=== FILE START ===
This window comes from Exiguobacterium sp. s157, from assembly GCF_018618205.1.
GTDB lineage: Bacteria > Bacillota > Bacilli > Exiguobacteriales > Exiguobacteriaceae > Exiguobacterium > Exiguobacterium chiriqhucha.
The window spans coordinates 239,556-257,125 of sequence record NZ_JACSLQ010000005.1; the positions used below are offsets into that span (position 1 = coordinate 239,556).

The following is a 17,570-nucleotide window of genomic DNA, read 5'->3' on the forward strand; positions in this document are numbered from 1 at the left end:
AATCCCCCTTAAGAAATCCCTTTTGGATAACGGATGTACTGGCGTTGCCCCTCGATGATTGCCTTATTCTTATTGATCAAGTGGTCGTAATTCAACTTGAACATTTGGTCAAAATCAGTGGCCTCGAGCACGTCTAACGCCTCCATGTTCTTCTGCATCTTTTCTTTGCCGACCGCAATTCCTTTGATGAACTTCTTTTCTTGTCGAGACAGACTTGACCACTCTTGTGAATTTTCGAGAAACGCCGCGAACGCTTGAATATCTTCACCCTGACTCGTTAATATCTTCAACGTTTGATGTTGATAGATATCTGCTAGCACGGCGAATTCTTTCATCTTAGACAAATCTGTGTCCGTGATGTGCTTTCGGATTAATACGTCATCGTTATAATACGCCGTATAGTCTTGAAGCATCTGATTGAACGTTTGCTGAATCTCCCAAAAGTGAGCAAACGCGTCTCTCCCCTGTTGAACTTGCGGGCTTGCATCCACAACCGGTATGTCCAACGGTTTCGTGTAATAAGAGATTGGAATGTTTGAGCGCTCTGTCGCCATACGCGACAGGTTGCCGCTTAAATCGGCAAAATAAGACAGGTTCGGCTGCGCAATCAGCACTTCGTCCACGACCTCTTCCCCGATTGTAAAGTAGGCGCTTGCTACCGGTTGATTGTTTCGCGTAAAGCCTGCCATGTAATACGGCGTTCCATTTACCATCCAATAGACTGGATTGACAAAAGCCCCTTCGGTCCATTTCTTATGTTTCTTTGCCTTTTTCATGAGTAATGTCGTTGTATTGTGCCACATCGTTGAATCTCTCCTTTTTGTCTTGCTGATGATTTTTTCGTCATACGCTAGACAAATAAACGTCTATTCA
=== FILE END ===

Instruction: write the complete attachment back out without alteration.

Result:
This window comes from Exiguobacterium sp. s157, from assembly GCF_018618205.1.
GTDB lineage: Bacteria > Bacillota > Bacilli > Exiguobacteriales > Exiguobacteriaceae > Exiguobacterium > Exiguobacterium chiriqhucha.
The window spans coordinates 239,556-257,125 of sequence record NZ_JACSLQ010000005.1; the positions used below are offsets into that span (position 1 = coordinate 239,556).

The following is a 17,570-nucleotide window of genomic DNA, read 5'->3' on the forward strand; positions in this document are numbered from 1 at the left end:
AATCCCCCTTAAGAAATCCCTTTTGGATAACGGATGTACTGGCGTTGCCCCTCGATGATTGCCTTATTCTTATTGATCAAGTGGTCGTAATTCAACTTGAACATTTGGTCAAAATCAGTGGCCTCGAGCACGTCTAACGCCTCCATGTTCTTCTGCATCTTTTCTTTGCCGACCGCAATTCCTTTGATGAACTTCTTTTCTTGTCGAGACAGACTTGACCACTCTTGTGAATTTTCGAGAAACGCCGCGAACGCTTGAATATCTTCACCCTGACTCGTTAATATCTTCAACGTTTGATGTTGATAGATATCTGCTAGCACGGCGAATTCTTTCATCTTAGACAAATCTGTGTCCGTGATGTGCTTTCGGATTAATACGTCATCGTTATAATACGCCGTATAGTCTTGAAGCATCTGATTGAACGTTTGCTGAATCTCCCAAAAGTGAGCAAACGCGTCTCTCCCCTGTTGAACTTGCGGGCTTGCATCCACAACCGGTATGTCCAACGGTTTCGTGTAATAAGAGATTGGAATGTTTGAGCGCTCTGTCGCCATACGCGACAGGTTGCCGCTTAAATCGGCAAAATAAGACAGGTTCGGCTGCGCAATCAGCACTTCGTCCACGACCTCTTCCCCGATTGTAAAGTAGGCGCTTGCTACCGGTTGATTGTTTCGCGTAAAGCCTGCCATGTAATACGGCGTTCCATTTACCATCCAATAGACTGGATTGACAAAAGCCCCTTCGGTCCATTTCTTATGTTTCTTTGCCTTTTTCATGAGTAATGTCGTTGTATTGTGCCACATCGTTGAATCTCTCCTTTTTGTCTTGCTGATGATTTTTTCGTCATACGCTAGACAAATAAACGTCTATTCA